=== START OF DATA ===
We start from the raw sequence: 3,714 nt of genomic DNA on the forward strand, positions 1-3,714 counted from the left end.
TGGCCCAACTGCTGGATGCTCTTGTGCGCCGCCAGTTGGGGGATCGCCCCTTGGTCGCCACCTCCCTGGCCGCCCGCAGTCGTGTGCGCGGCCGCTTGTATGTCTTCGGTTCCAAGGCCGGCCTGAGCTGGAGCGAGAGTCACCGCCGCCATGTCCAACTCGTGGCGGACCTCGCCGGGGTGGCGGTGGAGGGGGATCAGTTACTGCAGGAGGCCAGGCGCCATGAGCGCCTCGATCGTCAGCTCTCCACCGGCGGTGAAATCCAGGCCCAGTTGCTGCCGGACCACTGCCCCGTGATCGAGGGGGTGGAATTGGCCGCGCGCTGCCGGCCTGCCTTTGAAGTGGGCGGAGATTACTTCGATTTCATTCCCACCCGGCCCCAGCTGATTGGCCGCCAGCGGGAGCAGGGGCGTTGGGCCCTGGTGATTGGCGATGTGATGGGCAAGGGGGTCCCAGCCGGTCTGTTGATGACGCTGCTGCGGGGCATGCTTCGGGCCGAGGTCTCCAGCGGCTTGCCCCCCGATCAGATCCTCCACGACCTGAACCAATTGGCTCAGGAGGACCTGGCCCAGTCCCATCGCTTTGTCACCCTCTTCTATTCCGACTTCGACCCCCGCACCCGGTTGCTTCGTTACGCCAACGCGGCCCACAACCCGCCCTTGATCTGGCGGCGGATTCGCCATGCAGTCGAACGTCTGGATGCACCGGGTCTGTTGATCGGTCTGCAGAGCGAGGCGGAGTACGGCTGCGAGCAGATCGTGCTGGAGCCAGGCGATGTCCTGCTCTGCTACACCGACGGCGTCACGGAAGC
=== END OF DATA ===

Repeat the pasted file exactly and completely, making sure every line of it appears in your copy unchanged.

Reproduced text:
We start from the raw sequence: 3,714 nt of genomic DNA on the forward strand, positions 1-3,714 counted from the left end.
TGGCCCAACTGCTGGATGCTCTTGTGCGCCGCCAGTTGGGGGATCGCCCCTTGGTCGCCACCTCCCTGGCCGCCCGCAGTCGTGTGCGCGGCCGCTTGTATGTCTTCGGTTCCAAGGCCGGCCTGAGCTGGAGCGAGAGTCACCGCCGCCATGTCCAACTCGTGGCGGACCTCGCCGGGGTGGCGGTGGAGGGGGATCAGTTACTGCAGGAGGCCAGGCGCCATGAGCGCCTCGATCGTCAGCTCTCCACCGGCGGTGAAATCCAGGCCCAGTTGCTGCCGGACCACTGCCCCGTGATCGAGGGGGTGGAATTGGCCGCGCGCTGCCGGCCTGCCTTTGAAGTGGGCGGAGATTACTTCGATTTCATTCCCACCCGGCCCCAGCTGATTGGCCGCCAGCGGGAGCAGGGGCGTTGGGCCCTGGTGATTGGCGATGTGATGGGCAAGGGGGTCCCAGCCGGTCTGTTGATGACGCTGCTGCGGGGCATGCTTCGGGCCGAGGTCTCCAGCGGCTTGCCCCCCGATCAGATCCTCCACGACCTGAACCAATTGGCTCAGGAGGACCTGGCCCAGTCCCATCGCTTTGTCACCCTCTTCTATTCCGACTTCGACCCCCGCACCCGGTTGCTTCGTTACGCCAACGCGGCCCACAACCCGCCCTTGATCTGGCGGCGGATTCGCCATGCAGTCGAACGTCTGGATGCACCGGGTCTGTTGATCGGTCTGCAGAGCGAGGCGGAGTACGGCTGCGAGCAGATCGTGCTGGAGCCAGGCGATGTCCTGCTCTGCTACACCGACGGCGTCACGGAAGC